Yep, the dysfunctional Gallaghers from Shameless, whom I had watched a rerun of the night before.  Lord help me if this situation ever came to pass (me being pregnant and them being my birthing team)!  As for who would catch the baby, I picked Veronica, the Gallagher's sassy, next door neighbor.

She, after all, was the one who helped deliver Debbie's baby on the kitchen table...  LOL!

~ Friday evening, I ate one of those Pull-N-Peel Twizzlers.  After swallowing, I realized that more of the sticky, gooey substance was remaining behind in my lower molars.  After clearing it with my tongue, I felt an open space that wasn't there before! That damned candy pulled off a dental crown and I inadvertently swallowed it!

So, tomorrow morning, I have an appointment with my dentist to get a temporary crown.  I've been examining my...  excrement for the past two days looking for any signs of the expensive dental work piece, but no luck.  Granted, I was  only willing to look from a far and not dissect the stuff, but still, I haven't seen any sign of it yet.  

I guess I have literally flushed several hundred dollars down the toilet.

~ I have discovered, much to my dismay, that I get absolutely no cell service in my new school.  And when I say no cell service, I mean none.  Zip.  Zero.  Nada.  Niete.  Nothing.  NONE.  It's a very weird feeling to be cut off from the outside world.  At least the WiFi works, although the sites I can access are extremely limited.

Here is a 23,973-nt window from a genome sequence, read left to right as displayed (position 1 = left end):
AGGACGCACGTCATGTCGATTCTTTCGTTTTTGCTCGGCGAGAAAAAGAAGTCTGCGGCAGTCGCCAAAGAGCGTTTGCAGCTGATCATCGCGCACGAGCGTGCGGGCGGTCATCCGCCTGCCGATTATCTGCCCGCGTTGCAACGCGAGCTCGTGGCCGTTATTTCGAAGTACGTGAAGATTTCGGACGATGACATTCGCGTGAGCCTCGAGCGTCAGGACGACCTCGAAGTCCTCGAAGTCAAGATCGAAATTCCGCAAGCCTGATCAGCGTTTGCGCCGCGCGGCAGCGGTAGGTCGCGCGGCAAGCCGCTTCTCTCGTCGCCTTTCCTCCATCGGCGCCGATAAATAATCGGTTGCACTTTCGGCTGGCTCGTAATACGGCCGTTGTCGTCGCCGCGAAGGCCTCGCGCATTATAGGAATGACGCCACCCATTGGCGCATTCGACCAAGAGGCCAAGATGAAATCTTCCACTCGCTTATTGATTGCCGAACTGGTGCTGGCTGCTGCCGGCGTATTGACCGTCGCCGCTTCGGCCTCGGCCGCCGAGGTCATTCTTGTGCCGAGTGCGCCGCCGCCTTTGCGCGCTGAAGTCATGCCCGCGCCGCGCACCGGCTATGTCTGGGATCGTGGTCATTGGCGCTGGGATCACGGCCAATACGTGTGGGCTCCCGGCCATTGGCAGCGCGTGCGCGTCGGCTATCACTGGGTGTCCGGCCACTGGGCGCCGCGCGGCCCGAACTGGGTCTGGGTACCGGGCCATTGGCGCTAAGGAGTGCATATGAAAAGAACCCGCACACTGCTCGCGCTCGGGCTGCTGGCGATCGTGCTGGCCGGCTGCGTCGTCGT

I hope this finds you having a great day and beginning to the work week!  As always, thanks for stopping by!

Thursday, November 2, 2017

Currently... (Vol. 22)

Starting...  a new chapter of my career at Simpsonville Elementary.

Bidding...  a fond farewell to the faculty and staff of Heritage Elementary, who have been like my family for the past 18 years.  (If you are reading this, I will miss you more than words can ever express.)

Overwhelmed...  by the outpouring of love, congratulations, and well wishes I received from the Big H staff leading up to my departure.

Learning...  a new (to me) building, a new faculty, a new schedule, a new principal, a new ARC chair, a new roommate, a new community, a new school climate, and new students.

Shocked by...  the mountain of boxes that is currently in my garage.  These boxes contain all the personal therapy materials I've accrued over the past two decades.  Lord only knows how much money I've spent!

(The wrapping paper boxes were already in the garage...  LOL!)

Singing...  "Closing Time" by Semisonic.  This song has been stuck in my head for the past 3 weeks after I used a line from the song in a Facebook post announcing my job change.

Enjoying...  the shorter commute already!  (I've gone from a 90 mile roundtrip commute to 56!)